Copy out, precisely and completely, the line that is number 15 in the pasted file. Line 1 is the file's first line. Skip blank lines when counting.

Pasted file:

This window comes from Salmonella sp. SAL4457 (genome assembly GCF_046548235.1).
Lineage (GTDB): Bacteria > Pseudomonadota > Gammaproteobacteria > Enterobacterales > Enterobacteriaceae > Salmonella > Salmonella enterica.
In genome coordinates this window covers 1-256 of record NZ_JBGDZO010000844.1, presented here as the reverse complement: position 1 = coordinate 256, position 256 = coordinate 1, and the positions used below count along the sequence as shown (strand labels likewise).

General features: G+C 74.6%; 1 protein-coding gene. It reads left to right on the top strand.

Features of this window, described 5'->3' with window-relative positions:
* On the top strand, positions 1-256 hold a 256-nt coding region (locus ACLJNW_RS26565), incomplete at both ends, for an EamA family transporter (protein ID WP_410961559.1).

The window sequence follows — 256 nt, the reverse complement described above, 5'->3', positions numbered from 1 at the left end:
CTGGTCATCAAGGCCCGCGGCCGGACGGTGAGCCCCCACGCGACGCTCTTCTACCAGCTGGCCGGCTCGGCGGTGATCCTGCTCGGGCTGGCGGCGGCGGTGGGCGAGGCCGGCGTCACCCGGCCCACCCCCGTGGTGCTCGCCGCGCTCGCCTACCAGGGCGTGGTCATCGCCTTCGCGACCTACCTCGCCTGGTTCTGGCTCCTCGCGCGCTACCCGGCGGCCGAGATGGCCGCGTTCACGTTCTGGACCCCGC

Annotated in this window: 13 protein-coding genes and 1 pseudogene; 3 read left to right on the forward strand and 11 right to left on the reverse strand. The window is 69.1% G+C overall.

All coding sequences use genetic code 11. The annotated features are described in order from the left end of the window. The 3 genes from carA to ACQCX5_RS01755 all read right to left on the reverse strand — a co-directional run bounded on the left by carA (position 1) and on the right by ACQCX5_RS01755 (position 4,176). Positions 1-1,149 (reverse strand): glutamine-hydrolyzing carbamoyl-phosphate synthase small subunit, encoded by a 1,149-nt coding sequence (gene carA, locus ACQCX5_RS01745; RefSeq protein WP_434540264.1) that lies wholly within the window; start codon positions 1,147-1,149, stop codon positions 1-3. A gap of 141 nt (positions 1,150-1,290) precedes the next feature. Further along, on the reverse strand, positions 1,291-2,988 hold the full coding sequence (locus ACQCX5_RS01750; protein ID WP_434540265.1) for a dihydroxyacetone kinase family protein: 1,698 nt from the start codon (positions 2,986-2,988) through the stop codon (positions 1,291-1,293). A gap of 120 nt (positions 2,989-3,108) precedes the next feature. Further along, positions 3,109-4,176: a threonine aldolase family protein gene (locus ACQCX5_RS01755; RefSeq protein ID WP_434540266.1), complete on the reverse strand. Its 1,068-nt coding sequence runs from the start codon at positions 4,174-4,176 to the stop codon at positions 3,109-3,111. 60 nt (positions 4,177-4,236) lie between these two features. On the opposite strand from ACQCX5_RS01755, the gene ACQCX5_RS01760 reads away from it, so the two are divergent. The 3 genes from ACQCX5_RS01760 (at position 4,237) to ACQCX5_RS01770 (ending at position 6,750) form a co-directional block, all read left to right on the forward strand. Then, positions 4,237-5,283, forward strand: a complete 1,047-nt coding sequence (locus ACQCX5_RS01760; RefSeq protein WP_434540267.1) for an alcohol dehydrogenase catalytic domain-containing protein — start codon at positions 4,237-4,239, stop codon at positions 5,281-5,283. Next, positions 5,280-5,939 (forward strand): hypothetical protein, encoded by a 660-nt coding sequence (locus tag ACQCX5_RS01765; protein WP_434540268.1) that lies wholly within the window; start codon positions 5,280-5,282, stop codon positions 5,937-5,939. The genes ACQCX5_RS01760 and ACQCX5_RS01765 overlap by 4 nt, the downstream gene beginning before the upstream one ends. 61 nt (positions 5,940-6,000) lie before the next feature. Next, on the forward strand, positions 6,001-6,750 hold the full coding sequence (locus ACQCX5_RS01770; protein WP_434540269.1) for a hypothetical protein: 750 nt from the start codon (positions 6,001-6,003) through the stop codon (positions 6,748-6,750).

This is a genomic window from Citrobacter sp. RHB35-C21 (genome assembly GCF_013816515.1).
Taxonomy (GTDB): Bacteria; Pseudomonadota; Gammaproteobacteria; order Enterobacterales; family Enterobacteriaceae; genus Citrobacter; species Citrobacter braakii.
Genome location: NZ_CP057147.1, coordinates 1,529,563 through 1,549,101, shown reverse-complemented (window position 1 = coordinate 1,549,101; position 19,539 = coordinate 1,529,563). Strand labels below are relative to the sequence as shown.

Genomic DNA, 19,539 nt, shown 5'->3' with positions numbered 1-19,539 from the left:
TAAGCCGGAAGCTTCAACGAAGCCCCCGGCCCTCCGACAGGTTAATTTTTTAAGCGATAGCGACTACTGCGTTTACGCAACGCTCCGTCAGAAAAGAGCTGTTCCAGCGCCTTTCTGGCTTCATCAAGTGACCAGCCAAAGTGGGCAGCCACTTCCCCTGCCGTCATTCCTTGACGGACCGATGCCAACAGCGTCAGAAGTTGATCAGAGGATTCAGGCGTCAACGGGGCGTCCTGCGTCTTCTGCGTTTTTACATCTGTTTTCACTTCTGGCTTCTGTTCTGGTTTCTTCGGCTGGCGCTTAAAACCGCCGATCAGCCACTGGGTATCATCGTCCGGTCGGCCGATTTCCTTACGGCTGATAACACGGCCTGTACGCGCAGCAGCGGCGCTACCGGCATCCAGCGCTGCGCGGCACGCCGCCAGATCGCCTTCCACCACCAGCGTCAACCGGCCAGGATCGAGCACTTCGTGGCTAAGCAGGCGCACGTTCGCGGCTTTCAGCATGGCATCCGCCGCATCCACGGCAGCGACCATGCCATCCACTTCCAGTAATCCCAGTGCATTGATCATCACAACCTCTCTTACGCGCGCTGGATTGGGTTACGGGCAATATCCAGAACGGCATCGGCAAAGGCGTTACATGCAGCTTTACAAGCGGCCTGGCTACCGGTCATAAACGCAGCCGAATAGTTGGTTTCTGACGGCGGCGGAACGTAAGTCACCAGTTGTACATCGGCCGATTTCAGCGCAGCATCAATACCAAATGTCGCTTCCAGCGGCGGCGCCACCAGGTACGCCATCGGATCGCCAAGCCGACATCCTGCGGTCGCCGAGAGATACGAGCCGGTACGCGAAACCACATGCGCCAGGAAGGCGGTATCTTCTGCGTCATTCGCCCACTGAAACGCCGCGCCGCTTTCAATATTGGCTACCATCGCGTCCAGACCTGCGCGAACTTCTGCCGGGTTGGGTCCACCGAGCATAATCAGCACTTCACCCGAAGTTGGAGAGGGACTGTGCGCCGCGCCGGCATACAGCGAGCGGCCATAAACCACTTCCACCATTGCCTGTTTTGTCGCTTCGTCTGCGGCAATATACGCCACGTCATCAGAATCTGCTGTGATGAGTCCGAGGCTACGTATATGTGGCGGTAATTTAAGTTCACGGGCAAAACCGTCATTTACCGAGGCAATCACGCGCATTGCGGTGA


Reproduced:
TAAGCCGGAAGCTTCAACGAAGCCCCCGGCCCTCCGACAGGTTAATTTTTTAAGCGATAGCGACTACTGCGTTTACGCAACGCTCCGTCAGAAAAGAGCTGTTCCAGCGCCTTTCTGGCTTCATCAAGTGACCAGCCAAAGTGGGCAGCCACTTCCCCTGCCGTCATTCCTTGACGGACCGATGCCAACAGCGTCAGAAGTTGATCAGAGGATTCAGGCGTCAACGGGGCGTCCTGCGTCTTCTGCGTTTTTACATCTGTTTTCACTTCTGGCTTCTGTTCTGGTTTCTTCGGCTGGCGCTTAAAACCGCCGATCAGCCACTGGGTATCATCGTCCGGTCGGCCGATTTCCTTACGGCTGATAACACGGCCTGTACGCGCAGCAGCGGCGCTACCGGCATCCAGCGCTGCGCGGCACGCCGCCAGATCGCCTTCCACCACCAGCGTCAACCGGCCAGGATCGAGCACTTCGTGGCTAAGCAGGCGCACGTTCGCGGCTTTCAGCATGGCATCCGCCGCATCCACGGCAGCGACCATGCCATCCACTTCCAGTAATCCCAGTGCATTGATCATCACAACCTCTCTTACGCGCGCTGGATTGGGTTACGGGCAATATCCAGAACGGCATCGGCAAAGGCGTTACATGCAGCTTTACAAGCGGCCTGGCTACCGGTCATAAACGCAGCCGAATAGTTGGTTTCTGACGGCGGCGGAACGTAAGTCACCAGTTGTACATCGGCCGATTTCAGCGCAGCATCAATACCAAATGTCGCTTCCAGCGGCGGCGCCACCAGGTACGCCATCGGATCGCCAAGCCGACATCCTGCGGTCGCCGAGAGATACGAGCCGGTACGCGAAACCACATGCGCCAGGAAGGCGGTATCTTCTGCGTCATTCGCCCACTGAAACGCCGCGCCGCTTTCAATATTGGCTACCATCGCGTCCAGACCTGCGCGAACTTCTGCCGGGTTGGGTCCACCGAGCATAATCAGCACTTCACCCGAAGTTGGAGAGGGACTGTGCGCCGCGCCGGCATACAGCGAGCGGCCATAAACCACTTCCACCATTGCCTGTTTTGTCGCTTCGTCTGCGGCAATATACGCCACGTCATCAGAATCTGCTGTGATGAGTCCGAGGCTACGTATATGTGGCGGTAATTTAAGTTCACGGGCAAAACCGTCATTTACCGAGGCAATCACGCGCATTGCGGTGA